Programme Grant: Family structure, economic resources, and children's living conditions

Project leader

Funding source

Forte - Swedish Research Council for Health, Working Life and Welfare

Project Details

Start date: 01/01/2005
End date: 31/12/2010
Funding: 8100000 SEK


The research program on family structure, economic resources and children’s living conditions is a collaborative effort between the Demography Unit at the Department of Sociology and the Level of Living Project at the Swedish Institute for Social Research, both at Stockholm University. The research focuses on the importance of childhood family structure and economic resources for children. It emphasizes both the present living conditions of children (wellbeing) and indicators of potential long-term consequences (“well-becoming”). The program incorporates three linked components: (1) demographic analyses and improved understanding of changes in the family lives of Swedish children over the past several decades with projections for the immediate future; (2) consequences of family change for children; and (3) consequences for children of economic resources during childhood, including those associated with family change. The research program will be based on analyses of new data from parents and children in the 2000 Level of Living Survey and on several unique data sets generated from Swedish registers. Although the research is directed toward the Swedish case, it puts Sweden in a comparative perspective through collaborations with international scholars working on parallel issues in the United States and other European countries. The goal in this effort is to contribute to theories about the consequences of family and economic circumstances on children in the context of a state welfare regime that differs substantially from the liberal welfare states (the U.S. and Great Britain) within which most of the research on these issues has been conducted. Another major goal of the program is to produce new scholars whose theoretical understanding and research skills put them at the forefront of research and policy on children’s living conditions.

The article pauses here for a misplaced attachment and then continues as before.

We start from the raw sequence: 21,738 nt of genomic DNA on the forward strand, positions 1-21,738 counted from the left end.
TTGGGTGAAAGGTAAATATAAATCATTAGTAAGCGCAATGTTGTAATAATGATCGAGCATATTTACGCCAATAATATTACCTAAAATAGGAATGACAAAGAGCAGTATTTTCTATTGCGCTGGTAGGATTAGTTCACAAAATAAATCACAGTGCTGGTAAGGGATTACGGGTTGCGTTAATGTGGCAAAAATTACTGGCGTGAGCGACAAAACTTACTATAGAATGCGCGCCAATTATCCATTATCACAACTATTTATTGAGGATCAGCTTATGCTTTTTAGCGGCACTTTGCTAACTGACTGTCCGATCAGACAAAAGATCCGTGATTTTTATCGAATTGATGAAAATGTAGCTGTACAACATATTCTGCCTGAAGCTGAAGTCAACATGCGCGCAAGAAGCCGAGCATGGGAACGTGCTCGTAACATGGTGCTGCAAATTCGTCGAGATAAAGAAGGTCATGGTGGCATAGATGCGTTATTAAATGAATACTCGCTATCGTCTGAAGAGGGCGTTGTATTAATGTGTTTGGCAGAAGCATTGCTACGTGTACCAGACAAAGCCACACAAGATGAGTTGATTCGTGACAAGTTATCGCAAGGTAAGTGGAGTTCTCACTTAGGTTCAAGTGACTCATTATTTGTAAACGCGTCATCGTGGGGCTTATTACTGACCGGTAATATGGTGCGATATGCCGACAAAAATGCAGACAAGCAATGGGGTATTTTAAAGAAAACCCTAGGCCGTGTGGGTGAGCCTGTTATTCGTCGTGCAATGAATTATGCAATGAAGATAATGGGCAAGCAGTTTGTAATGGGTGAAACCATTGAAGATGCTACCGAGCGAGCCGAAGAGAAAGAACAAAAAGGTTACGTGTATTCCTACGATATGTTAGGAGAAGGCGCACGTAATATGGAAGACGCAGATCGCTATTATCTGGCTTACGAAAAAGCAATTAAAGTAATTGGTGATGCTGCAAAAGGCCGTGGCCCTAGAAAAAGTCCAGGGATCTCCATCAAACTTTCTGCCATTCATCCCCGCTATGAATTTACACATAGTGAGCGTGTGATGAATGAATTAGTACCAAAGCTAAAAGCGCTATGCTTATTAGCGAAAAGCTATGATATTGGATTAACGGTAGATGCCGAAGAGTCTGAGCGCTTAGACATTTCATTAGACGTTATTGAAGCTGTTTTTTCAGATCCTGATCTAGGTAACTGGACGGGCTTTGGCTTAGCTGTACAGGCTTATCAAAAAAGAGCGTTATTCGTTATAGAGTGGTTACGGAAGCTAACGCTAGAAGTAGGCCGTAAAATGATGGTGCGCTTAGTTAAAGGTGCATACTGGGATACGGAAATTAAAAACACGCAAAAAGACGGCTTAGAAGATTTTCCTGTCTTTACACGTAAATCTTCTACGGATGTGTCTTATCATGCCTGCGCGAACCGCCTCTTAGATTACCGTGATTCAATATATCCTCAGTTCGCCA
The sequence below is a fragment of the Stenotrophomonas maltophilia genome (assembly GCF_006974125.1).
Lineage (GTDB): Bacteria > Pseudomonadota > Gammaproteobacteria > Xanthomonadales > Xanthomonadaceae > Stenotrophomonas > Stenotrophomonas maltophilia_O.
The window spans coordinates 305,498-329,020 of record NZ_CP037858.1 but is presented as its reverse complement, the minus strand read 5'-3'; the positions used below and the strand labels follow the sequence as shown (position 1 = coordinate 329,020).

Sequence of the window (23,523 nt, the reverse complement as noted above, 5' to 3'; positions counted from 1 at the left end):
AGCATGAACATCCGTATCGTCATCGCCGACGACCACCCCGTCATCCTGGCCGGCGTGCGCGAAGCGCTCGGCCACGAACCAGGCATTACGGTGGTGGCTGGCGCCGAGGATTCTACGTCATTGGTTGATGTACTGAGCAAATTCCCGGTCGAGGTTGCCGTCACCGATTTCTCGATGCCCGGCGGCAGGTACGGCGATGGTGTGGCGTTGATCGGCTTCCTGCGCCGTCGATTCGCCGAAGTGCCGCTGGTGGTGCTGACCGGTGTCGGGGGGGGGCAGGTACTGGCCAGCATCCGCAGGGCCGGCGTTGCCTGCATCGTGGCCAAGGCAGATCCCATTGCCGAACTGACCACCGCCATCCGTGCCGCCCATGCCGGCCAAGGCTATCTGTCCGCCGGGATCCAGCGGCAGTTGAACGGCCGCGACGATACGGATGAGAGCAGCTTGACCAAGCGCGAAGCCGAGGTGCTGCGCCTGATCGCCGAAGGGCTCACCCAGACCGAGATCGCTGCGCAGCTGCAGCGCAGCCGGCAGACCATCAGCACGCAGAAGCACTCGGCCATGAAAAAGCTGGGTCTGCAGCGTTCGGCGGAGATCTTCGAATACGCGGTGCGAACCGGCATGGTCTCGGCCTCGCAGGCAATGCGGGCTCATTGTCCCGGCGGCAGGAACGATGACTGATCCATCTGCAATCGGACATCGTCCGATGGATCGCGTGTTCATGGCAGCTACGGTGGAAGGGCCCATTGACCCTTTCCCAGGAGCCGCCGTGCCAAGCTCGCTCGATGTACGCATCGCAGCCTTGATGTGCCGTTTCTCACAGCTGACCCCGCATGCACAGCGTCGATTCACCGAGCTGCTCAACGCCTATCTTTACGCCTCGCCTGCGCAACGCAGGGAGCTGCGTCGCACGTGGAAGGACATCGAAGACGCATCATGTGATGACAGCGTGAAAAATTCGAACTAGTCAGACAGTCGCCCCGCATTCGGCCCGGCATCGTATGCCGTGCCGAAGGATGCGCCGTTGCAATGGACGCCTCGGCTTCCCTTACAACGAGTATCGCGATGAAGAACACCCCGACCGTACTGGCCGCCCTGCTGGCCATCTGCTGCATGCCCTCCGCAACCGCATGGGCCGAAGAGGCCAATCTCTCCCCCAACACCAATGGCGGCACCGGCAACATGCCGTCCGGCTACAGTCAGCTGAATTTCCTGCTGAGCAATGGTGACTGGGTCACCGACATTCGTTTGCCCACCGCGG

Last updated on 2017-24-03 at 12:50